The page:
3 Biotechnology Research Division, Advanced Radiation Technology Institute (ARTI), Korea Atomic Energy Research Institute (KAERI), 1266, Sinjeong-dong, Jeongeup, Jeonbuk 580-185, Korea
Abstract: Radioactive cesium (137Cs) has inevitably become a human concern due to exposure from nuclear power plants and nuclear accident releases. Many efforts have been focused on removing cesium and the remediation of the contaminated environment. In this study, we elucidated the ability of Prussian blue-coated magnetic nanoparticles to eliminate cesium from radioactive contaminated waste. Thus, the obtained Prussian blue-coated magnetic nanoparticles were then characterized and examined for their physical and radioactive cesium adsorption properties. This Prussian blue-coated magnetic nanoparticle-based cesium magnetic sorbent can offer great potential for use in in situ remediation.
Type of Paper: Article
Title: Gene Expression, Protein Function and Pathways of Arabidopsis thaliana Responding to Silver Nanoparticles in Comparison to Silver Ions, Cold, Salt, Drought, and Heat
Author: Jane Geisler-Lee
Affilication: Department of Plant Biology, Southern Illinois University Carbondale, 1125 Lincoln Drive, MC6509, Carbondale, IL 62901, USA
Abstract: Silver nanoparticles (AgNPs), due to their unique physical and chemical properties, have been widely used in different sectors of industry. Their widespread usage has caused environmental concerns. However, the similarity in the toxicity assays and expression analysis between AgNPs and silver ions (Ag+) may have led to the conclusion that both could pose the similar environmental risks to plants. In order to further understand the differences between AgNPs and Ag+, a comprehensive analysis was performed using six sets of Arabidopsis microarray data (AgNPs, Ag+, cold, drought, heat and salt). Up-regulated and down-regulated as well as shared and unique genes were categorized according to stresses. The encoded proteins of these genes were also subjected to protein protein interaction network analysis, and gene ontology (GO) enrichment analyses in Pfam domain, InterPro protein class and KEGG pathway. The stress of AgNPs was more similar to the stresses of Ag+, cold and salt than to heat and drought in Arabidopsis. However, AgNPs stress encompassed three unique features (from the other five stresses): response to fungus (i.e. enriched beta-1,3-endoglucanase domain), anion transport, and cell wall/plasma membrane related. The similarity of AgNPs (abiotic stress) to the response to fungus (biotic stress) suggests physical/mechanical damage due to AgNPs’ nano size. Anion transport implies the differentiation of AgNPs stress from Ag+ and Na+ (from salt) stresses. All the 60 AgNPs-specific genes could be sorted into two categories, protection from oxidative burst and involvement in cell wall and/or plasma membrane. In sum, despite the shared similarity in gene expression and metabolic pathways to the three abiotic stresses (Ag+, cold, salt), AgNPs not only are a new abiotic stressor but also pose different toxicity risks to Arabidopsis plants.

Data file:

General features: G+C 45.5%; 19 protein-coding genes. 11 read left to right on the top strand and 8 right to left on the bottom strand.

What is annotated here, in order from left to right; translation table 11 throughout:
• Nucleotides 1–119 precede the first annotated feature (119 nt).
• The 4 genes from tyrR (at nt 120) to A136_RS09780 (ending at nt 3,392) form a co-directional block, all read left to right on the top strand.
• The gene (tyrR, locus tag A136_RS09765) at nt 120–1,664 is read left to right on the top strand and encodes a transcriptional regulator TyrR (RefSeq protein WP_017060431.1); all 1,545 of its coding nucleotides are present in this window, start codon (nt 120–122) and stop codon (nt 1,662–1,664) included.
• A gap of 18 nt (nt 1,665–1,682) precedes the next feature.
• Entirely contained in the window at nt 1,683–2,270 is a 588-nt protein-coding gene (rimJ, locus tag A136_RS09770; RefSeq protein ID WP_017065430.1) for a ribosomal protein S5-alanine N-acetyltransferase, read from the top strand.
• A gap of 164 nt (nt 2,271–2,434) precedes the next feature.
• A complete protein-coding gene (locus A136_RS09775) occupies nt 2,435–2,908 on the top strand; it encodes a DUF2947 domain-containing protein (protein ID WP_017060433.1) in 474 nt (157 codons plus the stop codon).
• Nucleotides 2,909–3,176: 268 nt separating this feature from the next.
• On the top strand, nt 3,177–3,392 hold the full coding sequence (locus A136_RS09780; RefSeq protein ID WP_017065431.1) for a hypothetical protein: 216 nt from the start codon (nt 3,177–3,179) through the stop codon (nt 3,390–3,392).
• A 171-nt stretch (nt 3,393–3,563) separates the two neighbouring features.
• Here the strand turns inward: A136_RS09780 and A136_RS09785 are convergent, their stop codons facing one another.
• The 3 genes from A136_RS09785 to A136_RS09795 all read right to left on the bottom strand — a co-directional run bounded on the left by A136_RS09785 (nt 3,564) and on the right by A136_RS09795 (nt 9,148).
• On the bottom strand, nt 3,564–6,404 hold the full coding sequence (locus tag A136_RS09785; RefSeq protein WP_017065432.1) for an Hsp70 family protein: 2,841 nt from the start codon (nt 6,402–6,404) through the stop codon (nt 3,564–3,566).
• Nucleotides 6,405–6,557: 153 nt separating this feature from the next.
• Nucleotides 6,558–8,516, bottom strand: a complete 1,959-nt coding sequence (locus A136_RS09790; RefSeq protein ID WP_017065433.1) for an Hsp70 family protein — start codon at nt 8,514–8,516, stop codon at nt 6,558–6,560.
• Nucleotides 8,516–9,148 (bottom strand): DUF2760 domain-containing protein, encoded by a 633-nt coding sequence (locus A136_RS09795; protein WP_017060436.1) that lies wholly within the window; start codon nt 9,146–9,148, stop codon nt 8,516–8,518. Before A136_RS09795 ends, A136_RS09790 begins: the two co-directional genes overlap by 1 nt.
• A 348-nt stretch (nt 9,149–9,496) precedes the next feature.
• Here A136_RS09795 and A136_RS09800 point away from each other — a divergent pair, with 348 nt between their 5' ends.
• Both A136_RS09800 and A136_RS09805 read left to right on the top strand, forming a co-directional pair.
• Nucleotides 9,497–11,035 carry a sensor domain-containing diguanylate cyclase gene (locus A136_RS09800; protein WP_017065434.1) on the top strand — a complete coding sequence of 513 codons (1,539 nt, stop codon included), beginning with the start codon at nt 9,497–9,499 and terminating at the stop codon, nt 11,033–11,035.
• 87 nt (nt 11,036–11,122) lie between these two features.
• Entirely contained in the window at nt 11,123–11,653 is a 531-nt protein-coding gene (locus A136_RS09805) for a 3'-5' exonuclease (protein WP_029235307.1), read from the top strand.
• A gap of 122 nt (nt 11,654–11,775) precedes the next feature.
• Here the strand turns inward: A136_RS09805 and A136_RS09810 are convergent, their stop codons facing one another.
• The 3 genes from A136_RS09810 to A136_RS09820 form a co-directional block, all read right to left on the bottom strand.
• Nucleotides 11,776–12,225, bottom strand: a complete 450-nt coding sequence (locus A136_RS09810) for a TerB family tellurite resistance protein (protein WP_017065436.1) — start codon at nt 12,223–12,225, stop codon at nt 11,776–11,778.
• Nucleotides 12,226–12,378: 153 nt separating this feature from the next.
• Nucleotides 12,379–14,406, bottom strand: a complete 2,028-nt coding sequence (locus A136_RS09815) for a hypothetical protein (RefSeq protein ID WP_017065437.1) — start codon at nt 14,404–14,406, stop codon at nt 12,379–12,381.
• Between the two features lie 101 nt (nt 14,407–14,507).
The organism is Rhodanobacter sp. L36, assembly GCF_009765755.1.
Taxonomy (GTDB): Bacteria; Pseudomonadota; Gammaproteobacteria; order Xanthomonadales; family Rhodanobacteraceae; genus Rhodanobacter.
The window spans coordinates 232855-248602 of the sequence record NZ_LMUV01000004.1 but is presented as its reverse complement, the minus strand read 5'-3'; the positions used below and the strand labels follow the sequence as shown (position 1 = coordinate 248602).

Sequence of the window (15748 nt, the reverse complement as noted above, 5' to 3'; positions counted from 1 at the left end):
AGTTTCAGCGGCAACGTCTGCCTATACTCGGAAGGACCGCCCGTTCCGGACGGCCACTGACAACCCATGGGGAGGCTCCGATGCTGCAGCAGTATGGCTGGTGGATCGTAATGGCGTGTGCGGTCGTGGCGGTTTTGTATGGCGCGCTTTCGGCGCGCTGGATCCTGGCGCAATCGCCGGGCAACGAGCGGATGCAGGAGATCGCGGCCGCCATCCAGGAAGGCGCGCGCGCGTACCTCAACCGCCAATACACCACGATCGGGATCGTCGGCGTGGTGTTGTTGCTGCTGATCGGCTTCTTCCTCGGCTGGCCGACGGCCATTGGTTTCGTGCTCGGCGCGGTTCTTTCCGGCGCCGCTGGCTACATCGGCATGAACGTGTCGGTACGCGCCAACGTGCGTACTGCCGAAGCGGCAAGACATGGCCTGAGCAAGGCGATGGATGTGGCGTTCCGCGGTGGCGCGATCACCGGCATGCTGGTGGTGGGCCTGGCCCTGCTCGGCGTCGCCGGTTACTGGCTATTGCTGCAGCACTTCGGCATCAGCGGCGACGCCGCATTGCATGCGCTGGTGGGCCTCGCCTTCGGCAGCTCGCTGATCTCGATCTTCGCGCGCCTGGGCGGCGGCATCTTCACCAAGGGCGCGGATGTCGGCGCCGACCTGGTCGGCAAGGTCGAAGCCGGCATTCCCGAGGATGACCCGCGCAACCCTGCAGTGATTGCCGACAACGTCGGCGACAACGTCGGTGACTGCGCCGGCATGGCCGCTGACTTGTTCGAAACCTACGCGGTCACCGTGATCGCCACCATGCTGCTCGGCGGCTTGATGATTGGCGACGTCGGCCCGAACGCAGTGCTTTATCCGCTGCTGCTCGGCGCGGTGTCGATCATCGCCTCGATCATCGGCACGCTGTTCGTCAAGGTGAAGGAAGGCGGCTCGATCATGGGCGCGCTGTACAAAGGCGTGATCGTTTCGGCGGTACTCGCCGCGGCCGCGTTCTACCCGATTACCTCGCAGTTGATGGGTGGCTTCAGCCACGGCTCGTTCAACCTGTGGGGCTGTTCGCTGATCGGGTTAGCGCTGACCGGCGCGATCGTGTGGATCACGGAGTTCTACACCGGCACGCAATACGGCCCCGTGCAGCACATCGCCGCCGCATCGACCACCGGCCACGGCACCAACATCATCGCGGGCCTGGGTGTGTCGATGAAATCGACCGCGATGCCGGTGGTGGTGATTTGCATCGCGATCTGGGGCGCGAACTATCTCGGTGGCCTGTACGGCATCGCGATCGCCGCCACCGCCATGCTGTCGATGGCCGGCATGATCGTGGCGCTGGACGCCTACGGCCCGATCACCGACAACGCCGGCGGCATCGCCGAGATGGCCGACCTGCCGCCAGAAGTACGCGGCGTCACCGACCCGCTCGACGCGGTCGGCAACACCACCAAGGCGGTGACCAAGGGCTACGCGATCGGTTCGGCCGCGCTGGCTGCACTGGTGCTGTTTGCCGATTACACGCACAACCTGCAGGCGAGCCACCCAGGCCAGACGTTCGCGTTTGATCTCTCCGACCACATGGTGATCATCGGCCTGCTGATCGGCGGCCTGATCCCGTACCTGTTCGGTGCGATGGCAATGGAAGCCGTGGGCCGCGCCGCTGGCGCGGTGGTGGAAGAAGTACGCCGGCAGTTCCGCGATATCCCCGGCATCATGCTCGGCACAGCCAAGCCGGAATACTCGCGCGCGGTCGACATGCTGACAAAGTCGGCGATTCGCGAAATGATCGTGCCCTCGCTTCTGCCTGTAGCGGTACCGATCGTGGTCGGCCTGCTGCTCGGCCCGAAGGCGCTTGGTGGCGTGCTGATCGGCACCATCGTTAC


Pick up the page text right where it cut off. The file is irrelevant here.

Keywords: Silver nanotoxicity, silver nanoparticles vs. silver ions, abiotic stresses, expression, protein functions
Type of Paper: Review
Title: Antitumoral activities of metal oxide nanoparticles
Authors: M.Pilar Vinardell, H, Llanas and M. Mitjans
Affilication: Physiology Departament, Faculty of Pharmacy, Universitat de Barcelona, 08007 Barcelona, Italy
Abstract: In recent times, nanoparticles have received much attention for their implication in cancer therapy. Studies have shown that different metal oxide nanoparticles induce cytotoxicity in cancer cells but not in normal cells obtained from different sources. In some cases this anticancer activity has been demonstrated for the nanoparticle alone or in combination with different therapies, such as photocatalytic therapy or with some anticancer drugs. Zinc oxide nanoparticles have been demonstrated to have this activity alone or loaded with an anticancer drug such as doxorubicin. Other nanoparticles showing cytotoxic effects on cancer cells are cobalt oxide, iron oxide, cooper oxide and others. The mechanism of this antitumoral activity could be through the generation of ROS or apoptosis and necrosis among other possible. In the present paper we will review the more significant results obtained with different metal oxide nanoparticles in the context of antitumoral activity.